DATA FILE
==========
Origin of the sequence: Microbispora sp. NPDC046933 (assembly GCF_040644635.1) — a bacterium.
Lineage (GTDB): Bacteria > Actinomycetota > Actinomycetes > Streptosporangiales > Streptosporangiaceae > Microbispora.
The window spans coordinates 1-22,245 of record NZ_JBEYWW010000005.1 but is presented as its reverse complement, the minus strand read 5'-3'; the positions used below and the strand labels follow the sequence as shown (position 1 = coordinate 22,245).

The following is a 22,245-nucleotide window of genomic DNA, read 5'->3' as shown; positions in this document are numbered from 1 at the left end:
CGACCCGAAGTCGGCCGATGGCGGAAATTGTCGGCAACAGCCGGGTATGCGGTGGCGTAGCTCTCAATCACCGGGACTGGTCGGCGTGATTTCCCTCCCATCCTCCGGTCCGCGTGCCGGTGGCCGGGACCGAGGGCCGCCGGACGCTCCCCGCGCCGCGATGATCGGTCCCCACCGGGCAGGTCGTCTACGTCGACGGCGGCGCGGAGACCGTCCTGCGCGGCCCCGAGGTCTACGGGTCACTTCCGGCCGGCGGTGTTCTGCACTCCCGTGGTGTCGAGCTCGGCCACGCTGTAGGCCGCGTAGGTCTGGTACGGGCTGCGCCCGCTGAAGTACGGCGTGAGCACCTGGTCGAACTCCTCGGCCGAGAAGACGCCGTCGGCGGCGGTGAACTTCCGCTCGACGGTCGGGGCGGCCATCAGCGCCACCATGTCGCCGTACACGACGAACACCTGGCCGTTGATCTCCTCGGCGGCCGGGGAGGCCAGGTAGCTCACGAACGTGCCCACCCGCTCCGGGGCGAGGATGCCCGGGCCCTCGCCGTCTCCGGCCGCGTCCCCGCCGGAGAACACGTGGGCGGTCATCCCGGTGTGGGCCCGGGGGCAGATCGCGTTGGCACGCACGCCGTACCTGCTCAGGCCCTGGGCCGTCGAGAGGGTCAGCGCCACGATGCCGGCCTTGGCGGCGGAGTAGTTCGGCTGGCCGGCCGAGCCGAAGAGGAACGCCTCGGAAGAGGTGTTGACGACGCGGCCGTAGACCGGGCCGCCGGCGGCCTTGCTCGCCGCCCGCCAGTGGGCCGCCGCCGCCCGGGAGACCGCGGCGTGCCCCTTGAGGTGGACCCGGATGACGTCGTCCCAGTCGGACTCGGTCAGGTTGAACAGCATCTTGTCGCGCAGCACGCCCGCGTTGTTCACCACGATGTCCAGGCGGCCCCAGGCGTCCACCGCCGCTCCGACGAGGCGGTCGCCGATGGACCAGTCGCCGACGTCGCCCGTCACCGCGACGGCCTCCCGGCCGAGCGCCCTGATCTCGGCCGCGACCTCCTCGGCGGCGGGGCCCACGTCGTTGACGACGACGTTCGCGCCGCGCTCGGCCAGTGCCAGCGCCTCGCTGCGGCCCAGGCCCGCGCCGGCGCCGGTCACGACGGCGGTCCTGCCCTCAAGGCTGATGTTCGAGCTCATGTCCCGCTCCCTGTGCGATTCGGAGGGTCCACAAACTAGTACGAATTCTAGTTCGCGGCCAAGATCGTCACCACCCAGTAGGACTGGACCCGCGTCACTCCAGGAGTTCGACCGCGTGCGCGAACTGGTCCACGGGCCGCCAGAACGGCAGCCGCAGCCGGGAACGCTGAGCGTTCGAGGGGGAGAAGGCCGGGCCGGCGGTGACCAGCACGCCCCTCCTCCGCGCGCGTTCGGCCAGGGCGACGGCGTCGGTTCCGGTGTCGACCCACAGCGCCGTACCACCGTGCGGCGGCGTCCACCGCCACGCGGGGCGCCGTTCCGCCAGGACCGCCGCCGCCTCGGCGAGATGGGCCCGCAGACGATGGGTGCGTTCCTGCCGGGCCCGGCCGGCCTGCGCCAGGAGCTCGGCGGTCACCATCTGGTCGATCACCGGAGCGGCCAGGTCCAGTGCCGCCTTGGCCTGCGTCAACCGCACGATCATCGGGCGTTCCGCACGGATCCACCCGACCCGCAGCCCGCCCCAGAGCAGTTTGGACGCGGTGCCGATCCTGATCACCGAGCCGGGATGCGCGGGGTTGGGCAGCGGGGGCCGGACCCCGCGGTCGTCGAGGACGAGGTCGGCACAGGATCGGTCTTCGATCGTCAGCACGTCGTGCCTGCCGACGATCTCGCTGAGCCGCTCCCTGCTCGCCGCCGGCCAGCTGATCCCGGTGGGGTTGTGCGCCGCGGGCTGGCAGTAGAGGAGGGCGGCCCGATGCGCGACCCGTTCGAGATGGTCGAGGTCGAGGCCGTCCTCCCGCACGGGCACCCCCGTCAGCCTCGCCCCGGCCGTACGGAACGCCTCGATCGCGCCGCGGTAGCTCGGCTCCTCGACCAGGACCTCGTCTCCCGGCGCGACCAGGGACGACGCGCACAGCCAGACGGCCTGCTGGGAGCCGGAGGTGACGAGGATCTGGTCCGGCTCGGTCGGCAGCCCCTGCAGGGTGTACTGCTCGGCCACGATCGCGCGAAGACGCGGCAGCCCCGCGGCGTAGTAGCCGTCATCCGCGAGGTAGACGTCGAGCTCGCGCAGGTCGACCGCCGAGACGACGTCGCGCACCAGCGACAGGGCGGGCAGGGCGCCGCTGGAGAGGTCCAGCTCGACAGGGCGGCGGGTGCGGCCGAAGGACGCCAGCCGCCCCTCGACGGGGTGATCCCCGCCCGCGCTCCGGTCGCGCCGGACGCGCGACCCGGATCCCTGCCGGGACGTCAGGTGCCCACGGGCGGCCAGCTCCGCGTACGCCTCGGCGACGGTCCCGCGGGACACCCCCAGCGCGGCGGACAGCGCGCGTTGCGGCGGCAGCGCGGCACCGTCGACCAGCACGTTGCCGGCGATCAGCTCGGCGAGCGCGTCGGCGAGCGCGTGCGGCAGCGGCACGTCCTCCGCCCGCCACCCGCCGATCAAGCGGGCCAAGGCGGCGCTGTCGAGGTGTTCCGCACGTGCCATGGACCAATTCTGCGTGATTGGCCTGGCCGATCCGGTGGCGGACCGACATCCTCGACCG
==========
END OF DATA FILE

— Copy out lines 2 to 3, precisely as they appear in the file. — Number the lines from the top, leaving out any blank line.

Lineage (GTDB): Bacteria > Actinomycetota > Actinomycetes > Streptosporangiales > Streptosporangiaceae > Microbispora.
The window spans coordinates 1-22,245 of record NZ_JBEYWW010000005.1 but is presented as its reverse complement, the minus strand read 5'-3'; the positions used below and the strand labels follow the sequence as shown (position 1 = coordinate 22,245).